Men and women are rotated to meet each other over a series of short "dates" usually lasting from three to eight minutes depending on the organization running the event.
At the end of each interval, the organizer rings a bell, clinks a glass, or blows a whistle to signal the participants to move on to the next date.
Unlike many bars, a speed dating event will, by necessity, be quiet enough for people to talk comfortably. Participants can come alone without feeling out of place; alternatively it is something that women who like to go out in groups can do together.
While over 100 companies in the US offered speed dating through online registration during the growing of the Internet, between 20 three large speed dating companies emerged with a national footprint in the US, with events in over 50 US cities: Hurrydate, 8Minute Dating and Pre-Dating.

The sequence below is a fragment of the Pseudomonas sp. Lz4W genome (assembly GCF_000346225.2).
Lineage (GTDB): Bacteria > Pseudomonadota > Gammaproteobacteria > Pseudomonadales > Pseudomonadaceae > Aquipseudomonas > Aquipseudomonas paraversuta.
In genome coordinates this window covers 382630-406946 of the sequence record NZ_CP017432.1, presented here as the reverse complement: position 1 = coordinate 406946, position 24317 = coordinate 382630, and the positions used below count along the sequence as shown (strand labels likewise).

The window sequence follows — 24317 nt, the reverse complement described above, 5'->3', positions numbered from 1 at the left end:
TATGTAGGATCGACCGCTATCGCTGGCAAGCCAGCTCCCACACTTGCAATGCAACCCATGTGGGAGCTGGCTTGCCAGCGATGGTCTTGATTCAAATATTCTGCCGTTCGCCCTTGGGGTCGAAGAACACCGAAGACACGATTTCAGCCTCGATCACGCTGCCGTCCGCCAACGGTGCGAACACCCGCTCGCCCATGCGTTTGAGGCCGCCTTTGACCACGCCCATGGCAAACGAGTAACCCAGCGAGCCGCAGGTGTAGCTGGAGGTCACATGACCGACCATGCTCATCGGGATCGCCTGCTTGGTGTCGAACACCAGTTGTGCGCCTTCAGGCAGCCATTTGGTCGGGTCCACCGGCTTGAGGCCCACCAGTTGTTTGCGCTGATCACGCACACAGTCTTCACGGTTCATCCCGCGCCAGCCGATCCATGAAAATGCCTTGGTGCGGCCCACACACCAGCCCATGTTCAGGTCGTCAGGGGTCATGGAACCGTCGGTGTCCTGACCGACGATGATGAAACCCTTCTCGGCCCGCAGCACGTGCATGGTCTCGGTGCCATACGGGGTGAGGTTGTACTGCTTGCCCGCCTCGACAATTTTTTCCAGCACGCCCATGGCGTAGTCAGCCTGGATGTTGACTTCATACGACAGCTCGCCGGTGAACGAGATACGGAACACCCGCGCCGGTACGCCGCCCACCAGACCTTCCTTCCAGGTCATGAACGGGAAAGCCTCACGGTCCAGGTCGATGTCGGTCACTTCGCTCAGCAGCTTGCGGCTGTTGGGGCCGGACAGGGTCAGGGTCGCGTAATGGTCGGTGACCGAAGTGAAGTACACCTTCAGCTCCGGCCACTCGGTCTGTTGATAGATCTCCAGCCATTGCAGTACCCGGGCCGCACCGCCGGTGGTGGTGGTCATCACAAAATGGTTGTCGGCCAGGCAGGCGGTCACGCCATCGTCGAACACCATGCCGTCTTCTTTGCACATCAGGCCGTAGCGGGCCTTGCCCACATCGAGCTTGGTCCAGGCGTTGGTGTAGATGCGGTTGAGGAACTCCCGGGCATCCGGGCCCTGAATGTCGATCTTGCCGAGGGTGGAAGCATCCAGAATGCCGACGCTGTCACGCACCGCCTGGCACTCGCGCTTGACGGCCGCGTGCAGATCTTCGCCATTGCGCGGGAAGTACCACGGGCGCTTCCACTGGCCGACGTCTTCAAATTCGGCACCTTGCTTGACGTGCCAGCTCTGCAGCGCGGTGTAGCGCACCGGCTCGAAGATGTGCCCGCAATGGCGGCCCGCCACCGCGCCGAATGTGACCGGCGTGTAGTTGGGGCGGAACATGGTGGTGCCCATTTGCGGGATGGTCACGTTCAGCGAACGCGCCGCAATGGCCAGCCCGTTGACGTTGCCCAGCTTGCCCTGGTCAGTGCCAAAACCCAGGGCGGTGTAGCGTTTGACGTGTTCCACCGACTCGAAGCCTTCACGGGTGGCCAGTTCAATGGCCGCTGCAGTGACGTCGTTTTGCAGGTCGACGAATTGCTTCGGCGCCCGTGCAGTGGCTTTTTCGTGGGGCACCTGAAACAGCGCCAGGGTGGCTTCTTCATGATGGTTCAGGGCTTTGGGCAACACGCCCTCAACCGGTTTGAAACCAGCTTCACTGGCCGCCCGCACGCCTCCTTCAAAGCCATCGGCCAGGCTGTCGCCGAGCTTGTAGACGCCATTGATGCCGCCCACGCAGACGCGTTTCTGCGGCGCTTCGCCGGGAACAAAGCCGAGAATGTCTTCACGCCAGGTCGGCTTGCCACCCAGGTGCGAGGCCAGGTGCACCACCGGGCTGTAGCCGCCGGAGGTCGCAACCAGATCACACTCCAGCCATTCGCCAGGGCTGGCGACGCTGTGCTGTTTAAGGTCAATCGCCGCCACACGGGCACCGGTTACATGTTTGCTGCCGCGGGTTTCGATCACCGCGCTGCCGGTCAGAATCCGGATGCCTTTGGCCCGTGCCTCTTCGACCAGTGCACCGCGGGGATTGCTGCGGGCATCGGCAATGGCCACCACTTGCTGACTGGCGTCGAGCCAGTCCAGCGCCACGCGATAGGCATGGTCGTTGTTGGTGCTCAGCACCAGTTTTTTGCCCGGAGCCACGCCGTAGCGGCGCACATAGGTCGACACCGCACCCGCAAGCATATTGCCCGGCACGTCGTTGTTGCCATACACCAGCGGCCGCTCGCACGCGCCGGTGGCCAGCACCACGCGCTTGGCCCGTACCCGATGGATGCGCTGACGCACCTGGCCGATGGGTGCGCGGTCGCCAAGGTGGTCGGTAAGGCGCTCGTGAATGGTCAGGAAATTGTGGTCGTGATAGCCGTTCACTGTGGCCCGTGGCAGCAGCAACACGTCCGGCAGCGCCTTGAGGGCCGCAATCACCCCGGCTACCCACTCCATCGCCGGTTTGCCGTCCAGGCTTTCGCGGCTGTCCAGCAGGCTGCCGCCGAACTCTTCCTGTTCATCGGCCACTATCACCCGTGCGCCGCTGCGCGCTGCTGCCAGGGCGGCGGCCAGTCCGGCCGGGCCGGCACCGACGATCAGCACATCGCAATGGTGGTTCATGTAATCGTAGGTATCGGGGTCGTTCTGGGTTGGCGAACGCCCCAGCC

In the UK, there are two companies that run events in more than twenty cities: Speed Dater and Slow Dating.
The first speed-dating event took place at Peet’s Café in Beverly Hills in late 1998.
Usually advance registration is required for speed dating events.
At the end of the event participants submit to the organizers a list of who they would like to provide their contact information to.
If there is a match, contact information is forwarded to both parties.
On the other hand, a couple that decides they are incompatible early on will have to sit together for the duration of the round.
Most speed dating events match people at random, and participants will meet different "types" that they might not normally talk to in a club.
Many speed dating events are targeted at particular communities: for example, LGBT people, polyamorists, Christians. Some feel that speed dating has some obvious advantages over most other venues for meeting people, such as bars, discotheques, etc.
in that everybody is purportedly there to meet someone, they are grouped into compatible age ranges, it is time-efficient, and the structured interaction eliminates the need to introduce oneself.
Online dating participants, in contrast, only find a compatible match with 1 in 100 or fewer of the profiles they study.